Learn about the Chicago World’s Fair of 1893 and consider the racist themes that were on display.
Read the case of Carrie Buck to learn about sterilization laws in the United States and to consider the impact that eugenics had on laws and public policy.
Sam Hose. Thomas Moss. Elias Clayton. Keith Bowen. Jesse Thornton. William Little. Jeff Brown. They are just seven names of thousands of black Americans murdered by lynching, many of which were included last week in a report from Bryan Stevenson's Equal Justice Initiative (EJI) that identifies victims of lynching between the end of Reconstruction in 1877 and 1950. It's a list that could go on for pages and, yet, still to this day remains incomplete. The history of lynching remains widely unknown today, especially among many white Americans.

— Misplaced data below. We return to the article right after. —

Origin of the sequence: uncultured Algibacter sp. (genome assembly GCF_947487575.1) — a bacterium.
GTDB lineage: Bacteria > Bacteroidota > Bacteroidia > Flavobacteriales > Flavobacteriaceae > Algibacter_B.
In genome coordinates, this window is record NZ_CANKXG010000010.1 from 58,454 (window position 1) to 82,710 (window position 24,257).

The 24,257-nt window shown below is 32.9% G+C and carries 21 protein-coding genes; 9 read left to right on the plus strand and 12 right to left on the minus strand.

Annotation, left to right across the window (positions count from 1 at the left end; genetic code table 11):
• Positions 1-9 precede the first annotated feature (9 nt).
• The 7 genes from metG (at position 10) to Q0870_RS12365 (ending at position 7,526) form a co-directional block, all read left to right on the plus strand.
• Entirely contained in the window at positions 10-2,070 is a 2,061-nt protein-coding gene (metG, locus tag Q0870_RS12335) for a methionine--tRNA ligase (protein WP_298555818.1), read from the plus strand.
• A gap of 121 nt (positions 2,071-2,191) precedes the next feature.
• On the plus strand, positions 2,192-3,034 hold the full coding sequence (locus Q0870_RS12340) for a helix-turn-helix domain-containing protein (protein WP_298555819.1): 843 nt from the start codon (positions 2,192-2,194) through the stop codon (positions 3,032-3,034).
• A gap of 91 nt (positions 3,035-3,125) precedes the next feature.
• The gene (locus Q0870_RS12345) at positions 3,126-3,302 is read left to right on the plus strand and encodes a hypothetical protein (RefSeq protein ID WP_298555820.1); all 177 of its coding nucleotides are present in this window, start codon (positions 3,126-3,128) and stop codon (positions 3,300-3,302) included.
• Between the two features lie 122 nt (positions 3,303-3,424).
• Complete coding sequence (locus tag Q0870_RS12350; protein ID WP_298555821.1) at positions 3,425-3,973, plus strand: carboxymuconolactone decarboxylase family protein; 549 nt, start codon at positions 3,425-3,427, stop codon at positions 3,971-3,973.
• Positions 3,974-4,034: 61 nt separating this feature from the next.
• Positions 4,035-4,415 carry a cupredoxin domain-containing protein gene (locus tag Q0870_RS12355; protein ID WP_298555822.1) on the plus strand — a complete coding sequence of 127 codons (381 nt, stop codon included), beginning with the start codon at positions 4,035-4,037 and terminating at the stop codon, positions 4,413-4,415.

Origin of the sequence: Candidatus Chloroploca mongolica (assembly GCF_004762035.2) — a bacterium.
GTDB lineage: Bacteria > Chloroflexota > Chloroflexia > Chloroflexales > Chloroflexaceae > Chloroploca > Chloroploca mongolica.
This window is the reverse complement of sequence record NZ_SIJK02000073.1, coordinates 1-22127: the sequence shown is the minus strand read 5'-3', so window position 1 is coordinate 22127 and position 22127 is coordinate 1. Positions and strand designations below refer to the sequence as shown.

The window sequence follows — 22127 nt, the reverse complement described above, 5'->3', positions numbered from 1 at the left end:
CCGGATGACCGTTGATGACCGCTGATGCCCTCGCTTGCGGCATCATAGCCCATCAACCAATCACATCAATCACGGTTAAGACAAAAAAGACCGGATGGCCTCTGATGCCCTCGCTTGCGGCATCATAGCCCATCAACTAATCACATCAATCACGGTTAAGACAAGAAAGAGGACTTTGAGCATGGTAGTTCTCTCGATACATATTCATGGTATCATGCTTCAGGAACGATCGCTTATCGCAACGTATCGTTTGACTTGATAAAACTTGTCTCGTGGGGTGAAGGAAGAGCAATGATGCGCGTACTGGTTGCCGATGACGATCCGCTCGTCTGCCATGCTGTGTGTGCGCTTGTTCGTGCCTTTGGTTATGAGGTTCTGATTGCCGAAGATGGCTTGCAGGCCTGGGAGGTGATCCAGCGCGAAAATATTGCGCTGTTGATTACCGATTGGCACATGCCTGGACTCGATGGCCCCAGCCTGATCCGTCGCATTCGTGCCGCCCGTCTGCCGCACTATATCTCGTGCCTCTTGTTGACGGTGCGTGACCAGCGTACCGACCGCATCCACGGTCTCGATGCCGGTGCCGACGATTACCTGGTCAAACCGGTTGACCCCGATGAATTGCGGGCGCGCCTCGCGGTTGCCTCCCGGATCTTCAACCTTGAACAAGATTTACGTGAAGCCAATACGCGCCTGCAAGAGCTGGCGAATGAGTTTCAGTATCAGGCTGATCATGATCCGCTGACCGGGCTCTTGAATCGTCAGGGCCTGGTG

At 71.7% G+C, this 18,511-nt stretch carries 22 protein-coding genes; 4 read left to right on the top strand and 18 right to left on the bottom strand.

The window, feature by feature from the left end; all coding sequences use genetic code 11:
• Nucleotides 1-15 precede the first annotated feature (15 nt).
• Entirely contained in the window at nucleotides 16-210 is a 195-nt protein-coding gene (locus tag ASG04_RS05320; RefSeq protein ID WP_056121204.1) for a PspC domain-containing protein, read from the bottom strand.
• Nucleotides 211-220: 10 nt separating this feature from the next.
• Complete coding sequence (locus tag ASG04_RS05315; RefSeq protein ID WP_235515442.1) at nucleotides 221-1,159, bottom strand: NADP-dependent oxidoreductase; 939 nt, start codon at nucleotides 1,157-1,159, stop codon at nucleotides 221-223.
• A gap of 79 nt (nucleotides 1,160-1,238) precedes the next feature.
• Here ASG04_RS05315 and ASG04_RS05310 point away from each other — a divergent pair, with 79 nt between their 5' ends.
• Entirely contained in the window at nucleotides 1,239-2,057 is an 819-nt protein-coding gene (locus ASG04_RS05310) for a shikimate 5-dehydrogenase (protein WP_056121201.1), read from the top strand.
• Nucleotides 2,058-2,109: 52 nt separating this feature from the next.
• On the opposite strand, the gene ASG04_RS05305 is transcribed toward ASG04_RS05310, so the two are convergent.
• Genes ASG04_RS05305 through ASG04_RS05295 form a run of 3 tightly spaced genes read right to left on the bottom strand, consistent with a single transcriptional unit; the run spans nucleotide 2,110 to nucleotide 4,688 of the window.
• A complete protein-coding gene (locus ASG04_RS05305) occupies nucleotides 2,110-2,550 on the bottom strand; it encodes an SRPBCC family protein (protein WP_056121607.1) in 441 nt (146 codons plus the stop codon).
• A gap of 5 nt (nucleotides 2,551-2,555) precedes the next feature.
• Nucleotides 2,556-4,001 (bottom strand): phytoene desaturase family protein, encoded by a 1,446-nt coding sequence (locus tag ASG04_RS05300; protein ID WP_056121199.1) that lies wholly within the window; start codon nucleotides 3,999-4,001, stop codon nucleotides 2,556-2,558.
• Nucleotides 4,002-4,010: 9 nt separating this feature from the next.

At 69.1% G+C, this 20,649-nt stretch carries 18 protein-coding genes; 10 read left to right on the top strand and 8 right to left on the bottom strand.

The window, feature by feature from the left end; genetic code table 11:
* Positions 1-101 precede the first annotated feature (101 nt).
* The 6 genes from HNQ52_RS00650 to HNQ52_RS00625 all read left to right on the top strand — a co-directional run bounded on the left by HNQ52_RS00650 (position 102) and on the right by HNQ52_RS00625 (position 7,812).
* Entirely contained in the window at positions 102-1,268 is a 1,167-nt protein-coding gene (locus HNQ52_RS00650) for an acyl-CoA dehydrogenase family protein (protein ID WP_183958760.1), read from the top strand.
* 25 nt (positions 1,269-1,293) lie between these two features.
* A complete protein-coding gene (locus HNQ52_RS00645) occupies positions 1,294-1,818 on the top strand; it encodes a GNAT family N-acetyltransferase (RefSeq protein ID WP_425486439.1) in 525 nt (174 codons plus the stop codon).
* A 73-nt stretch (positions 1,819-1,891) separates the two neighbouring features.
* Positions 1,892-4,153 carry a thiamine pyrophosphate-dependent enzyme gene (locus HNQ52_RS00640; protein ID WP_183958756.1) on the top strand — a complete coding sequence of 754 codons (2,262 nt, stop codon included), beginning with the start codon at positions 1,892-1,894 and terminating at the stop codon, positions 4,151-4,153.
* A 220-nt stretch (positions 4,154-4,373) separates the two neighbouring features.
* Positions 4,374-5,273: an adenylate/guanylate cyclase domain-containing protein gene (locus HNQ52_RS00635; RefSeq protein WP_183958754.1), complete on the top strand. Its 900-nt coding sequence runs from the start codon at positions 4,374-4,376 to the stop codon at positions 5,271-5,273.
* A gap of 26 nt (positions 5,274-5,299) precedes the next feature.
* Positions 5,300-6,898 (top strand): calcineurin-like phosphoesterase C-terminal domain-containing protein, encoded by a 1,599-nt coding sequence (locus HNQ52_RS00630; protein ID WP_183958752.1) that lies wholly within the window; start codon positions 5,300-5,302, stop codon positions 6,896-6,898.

In a blog post up now on the New York Times Learning Network, Facing History and Ourselves Senior Program Associate Laura Tavares pairs an article about the recent report documenting the history of racial lynching in America with an excerpt of To Kill a Mockingbird